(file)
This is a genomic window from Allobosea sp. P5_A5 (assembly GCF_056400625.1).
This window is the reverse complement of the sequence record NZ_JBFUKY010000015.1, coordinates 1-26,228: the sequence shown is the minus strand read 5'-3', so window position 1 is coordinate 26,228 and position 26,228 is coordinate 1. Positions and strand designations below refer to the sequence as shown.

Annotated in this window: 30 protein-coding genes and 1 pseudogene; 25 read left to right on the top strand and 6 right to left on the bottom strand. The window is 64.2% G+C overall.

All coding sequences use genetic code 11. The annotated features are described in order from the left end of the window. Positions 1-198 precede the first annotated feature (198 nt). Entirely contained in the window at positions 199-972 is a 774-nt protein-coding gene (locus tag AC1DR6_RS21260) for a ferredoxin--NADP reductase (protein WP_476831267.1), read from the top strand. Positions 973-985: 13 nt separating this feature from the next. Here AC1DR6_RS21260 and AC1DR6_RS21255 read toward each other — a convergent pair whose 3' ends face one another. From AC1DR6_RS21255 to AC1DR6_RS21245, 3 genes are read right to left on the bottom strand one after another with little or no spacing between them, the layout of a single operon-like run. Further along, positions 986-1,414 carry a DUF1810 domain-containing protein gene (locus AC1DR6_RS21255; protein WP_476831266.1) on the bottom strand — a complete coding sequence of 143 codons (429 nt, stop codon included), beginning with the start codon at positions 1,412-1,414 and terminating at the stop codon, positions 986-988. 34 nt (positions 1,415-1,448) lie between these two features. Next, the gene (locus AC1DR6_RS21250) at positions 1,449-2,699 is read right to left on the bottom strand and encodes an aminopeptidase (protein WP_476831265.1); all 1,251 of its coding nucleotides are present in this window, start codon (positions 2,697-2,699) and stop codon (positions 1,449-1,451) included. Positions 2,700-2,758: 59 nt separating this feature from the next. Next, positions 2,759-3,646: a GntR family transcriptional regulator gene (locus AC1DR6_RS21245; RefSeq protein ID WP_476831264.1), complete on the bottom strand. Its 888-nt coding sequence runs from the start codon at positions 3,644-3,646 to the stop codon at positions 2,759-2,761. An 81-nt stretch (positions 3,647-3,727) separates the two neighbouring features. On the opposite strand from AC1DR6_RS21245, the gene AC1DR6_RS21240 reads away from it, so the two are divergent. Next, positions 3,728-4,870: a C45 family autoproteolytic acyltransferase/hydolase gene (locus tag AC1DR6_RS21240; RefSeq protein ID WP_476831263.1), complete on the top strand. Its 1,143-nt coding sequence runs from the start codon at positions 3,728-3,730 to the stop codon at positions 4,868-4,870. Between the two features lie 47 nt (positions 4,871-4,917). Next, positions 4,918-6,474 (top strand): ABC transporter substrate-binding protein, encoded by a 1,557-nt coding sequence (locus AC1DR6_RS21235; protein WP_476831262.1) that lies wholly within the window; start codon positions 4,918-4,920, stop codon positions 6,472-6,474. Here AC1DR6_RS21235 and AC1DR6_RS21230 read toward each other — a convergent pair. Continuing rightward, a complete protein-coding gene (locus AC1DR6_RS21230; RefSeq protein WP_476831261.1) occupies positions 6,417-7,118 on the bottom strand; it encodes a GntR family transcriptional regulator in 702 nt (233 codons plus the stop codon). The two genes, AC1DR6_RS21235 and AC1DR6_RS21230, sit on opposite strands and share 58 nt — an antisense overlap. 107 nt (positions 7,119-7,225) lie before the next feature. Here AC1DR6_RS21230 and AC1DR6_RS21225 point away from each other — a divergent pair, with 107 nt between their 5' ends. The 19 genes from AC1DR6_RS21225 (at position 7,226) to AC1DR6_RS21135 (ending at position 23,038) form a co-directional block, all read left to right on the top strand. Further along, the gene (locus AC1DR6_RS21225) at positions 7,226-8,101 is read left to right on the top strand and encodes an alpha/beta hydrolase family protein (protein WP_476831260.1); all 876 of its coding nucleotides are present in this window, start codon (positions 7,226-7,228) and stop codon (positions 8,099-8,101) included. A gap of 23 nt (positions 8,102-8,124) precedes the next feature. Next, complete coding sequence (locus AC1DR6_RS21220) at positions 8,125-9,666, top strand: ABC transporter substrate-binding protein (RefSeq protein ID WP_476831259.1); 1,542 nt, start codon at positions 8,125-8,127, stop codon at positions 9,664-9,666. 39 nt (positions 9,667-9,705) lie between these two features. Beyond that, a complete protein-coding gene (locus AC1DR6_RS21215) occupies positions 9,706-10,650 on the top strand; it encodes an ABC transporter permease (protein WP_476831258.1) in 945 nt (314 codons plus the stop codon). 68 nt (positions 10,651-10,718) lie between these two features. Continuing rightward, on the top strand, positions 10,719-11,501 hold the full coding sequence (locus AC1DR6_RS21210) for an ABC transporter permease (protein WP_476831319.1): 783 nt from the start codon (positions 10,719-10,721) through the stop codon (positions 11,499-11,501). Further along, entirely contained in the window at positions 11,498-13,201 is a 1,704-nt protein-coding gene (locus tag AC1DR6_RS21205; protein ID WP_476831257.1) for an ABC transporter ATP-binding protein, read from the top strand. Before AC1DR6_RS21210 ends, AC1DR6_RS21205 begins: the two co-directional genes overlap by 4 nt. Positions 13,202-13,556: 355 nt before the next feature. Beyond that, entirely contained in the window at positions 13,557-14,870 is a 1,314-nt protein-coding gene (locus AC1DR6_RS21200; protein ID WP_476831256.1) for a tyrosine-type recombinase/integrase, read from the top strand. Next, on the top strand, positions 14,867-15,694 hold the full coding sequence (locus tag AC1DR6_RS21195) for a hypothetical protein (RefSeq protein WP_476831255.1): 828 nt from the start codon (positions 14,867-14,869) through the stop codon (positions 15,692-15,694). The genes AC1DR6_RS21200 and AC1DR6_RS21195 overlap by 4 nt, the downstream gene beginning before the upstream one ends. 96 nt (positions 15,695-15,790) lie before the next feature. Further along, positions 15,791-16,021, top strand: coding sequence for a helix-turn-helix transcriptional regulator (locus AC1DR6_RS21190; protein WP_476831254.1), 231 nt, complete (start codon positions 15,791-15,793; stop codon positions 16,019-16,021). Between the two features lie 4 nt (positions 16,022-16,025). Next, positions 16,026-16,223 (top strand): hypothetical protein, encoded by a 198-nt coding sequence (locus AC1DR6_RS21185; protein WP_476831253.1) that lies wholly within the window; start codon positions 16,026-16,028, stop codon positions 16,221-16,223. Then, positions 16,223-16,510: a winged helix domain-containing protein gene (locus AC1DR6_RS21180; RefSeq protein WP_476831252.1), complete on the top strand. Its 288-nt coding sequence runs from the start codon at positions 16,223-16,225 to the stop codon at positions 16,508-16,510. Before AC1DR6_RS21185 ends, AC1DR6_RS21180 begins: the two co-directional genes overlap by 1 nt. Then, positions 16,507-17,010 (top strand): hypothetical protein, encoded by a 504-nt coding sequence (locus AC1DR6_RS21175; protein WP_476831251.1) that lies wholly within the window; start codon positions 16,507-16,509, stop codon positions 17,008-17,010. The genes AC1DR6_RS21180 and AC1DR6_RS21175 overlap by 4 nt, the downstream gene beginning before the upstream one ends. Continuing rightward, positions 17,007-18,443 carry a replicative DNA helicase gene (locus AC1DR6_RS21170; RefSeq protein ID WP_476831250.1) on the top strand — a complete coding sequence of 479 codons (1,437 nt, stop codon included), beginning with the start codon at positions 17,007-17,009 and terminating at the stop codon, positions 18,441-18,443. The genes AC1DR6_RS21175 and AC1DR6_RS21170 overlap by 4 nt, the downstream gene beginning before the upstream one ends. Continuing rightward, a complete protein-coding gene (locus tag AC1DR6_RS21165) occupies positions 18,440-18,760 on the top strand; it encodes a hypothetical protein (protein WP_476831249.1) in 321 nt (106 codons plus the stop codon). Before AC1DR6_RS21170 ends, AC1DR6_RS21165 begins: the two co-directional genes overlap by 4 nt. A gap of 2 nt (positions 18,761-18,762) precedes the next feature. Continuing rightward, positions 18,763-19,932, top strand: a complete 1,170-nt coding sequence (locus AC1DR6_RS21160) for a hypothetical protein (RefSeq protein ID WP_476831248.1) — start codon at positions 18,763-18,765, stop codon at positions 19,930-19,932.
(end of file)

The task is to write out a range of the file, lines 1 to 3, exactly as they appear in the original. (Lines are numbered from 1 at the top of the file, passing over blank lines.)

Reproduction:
This is a genomic window from Allobosea sp. P5_A5 (assembly GCF_056400625.1).
This window is the reverse complement of the sequence record NZ_JBFUKY010000015.1, coordinates 1-26,228: the sequence shown is the minus strand read 5'-3', so window position 1 is coordinate 26,228 and position 26,228 is coordinate 1. Positions and strand designations below refer to the sequence as shown.

Annotated in this window: 30 protein-coding genes and 1 pseudogene; 25 read left to right on the top strand and 6 right to left on the bottom strand. The window is 64.2% G+C overall.